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I have fished salt before, but either with a guide or just messing around from a pier. I live 250 miles from the Ga coast, my closest access to salt fishing. I have the tackle, both fly and conventional. I have a 16ft Carolina Skiff with 40hp Mariner, rigged and ready. What I don't have is the experience. Where do I start? What species do I target? Any 1 specie to "cut my teeth on?" I am aware of tides, but not the effects of tides on fishing. Anything specific that I need to know? I hope to make several trips to the Ga Golden Isles this spring and summer, so let me hear it.
 

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Just livin’ my life easy come easy go...
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Unless you have time on your hands, I’d hire a guide in the area you want to fish. Be very up front in wanting to learn from them about fishing the area.
 

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I would post this over in the region section look for Georgia, South Carolina,North Carolina they're all similar water. I live way down south so can't advise on that area but someone over that way could help you.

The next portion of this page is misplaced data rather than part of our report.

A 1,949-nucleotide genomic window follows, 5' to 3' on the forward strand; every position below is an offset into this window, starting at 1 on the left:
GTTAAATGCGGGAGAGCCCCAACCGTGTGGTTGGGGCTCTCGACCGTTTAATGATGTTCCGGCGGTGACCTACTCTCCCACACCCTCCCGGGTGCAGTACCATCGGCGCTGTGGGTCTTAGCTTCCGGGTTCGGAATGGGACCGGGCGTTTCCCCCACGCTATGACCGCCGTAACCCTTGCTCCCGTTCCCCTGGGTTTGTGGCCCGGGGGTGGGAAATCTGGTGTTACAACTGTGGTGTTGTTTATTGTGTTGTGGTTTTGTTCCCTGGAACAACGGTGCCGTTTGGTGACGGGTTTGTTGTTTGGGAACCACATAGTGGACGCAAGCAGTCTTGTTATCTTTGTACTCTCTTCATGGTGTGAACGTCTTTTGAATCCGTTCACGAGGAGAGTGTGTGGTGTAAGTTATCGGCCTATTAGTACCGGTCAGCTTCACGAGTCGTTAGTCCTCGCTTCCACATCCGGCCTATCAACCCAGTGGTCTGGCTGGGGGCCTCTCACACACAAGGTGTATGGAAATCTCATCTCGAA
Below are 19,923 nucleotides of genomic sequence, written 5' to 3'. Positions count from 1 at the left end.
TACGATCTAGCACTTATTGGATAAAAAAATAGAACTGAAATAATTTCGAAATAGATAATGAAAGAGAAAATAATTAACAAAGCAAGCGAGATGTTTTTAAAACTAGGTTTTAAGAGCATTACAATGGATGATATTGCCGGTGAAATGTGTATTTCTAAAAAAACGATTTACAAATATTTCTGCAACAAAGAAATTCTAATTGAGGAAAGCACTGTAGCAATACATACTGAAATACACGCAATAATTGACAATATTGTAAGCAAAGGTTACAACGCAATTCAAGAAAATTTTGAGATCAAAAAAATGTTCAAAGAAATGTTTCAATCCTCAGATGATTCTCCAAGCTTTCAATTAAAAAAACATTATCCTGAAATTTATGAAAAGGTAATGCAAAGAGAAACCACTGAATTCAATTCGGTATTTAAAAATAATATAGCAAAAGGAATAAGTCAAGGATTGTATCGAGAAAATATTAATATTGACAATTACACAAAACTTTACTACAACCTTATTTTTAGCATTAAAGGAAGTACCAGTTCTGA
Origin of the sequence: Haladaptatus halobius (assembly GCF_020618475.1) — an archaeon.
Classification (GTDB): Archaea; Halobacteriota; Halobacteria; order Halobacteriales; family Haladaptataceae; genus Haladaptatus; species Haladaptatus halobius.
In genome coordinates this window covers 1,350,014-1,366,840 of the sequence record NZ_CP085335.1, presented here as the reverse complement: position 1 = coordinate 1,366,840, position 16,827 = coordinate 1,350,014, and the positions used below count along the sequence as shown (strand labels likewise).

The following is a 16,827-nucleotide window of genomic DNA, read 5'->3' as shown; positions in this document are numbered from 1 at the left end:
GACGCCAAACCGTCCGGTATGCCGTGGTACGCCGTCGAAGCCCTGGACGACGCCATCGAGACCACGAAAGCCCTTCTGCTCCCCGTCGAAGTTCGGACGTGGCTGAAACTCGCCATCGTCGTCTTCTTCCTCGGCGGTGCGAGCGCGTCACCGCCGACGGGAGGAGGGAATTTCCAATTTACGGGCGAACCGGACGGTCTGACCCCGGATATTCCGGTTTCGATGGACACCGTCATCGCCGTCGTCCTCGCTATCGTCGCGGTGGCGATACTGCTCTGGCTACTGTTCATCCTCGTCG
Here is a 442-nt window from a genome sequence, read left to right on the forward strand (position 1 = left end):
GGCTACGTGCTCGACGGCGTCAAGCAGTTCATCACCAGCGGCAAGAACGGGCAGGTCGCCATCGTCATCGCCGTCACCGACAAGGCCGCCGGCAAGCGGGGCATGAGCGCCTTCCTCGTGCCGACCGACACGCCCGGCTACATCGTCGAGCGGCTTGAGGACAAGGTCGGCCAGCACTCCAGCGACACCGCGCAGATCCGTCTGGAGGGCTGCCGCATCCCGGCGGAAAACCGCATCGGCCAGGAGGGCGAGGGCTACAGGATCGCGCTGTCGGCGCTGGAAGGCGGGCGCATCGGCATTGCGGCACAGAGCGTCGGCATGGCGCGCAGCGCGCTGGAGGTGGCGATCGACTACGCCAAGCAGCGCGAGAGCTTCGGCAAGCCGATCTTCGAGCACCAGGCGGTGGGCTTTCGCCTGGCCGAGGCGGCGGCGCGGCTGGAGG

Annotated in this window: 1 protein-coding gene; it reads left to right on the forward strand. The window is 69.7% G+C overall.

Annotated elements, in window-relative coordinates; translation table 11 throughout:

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I'm not looking for area specific info, but more general saltwater info. I'll repost there too.
Okay so up that way your going to have spartina grass and creeks so I would look for cuts or intersection and fish them. Tides are going to be a major influence as lower tides have areas that hold fish in deeper holes but you may not have enough water to get to them. Saltwater fishing is way different than freshwater but it's nothing time on the water won't fix.
 

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I'm sure you know this, but time on the water is going to be your best friend. With that setup (assuming you have a trolling motor, if not you need one) I would fish shallows around and in creeks and other protected water. Fish the spartina grass, logs, duck blinds, oyster bars, any structure. Stick to areas with flowing water, and try to cover a lot of ground.

For spin fishing I'd use mirrolures and gulp swimming mullet on a jighead (1/8 or 1/4oz) to target trout and redfish. Flood tides are probably your best bet for fly fishing, although you don't really have the right boat for that it could be done.

The good news for you is that area has a ton of creeks and back water, so there should be plenty of skiff exploring to do. Tide swings are probably going to be huge, so keep that in mind if you go exploring when the tide is in.

I was in the same "boat" about 10 years ago, good luck, you're going to need it! But things will get easier and you'll learn something on each trip.
 

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Birds, bait, slicks, tide movement and structure apply to any area. Keep lure selection simple and don’t overthink anything. Chicken on a Chain soft plastics, 1/2 oz gold spoon, a bone topwater and 3” gulp shrimp under a popping cork will keep you busy.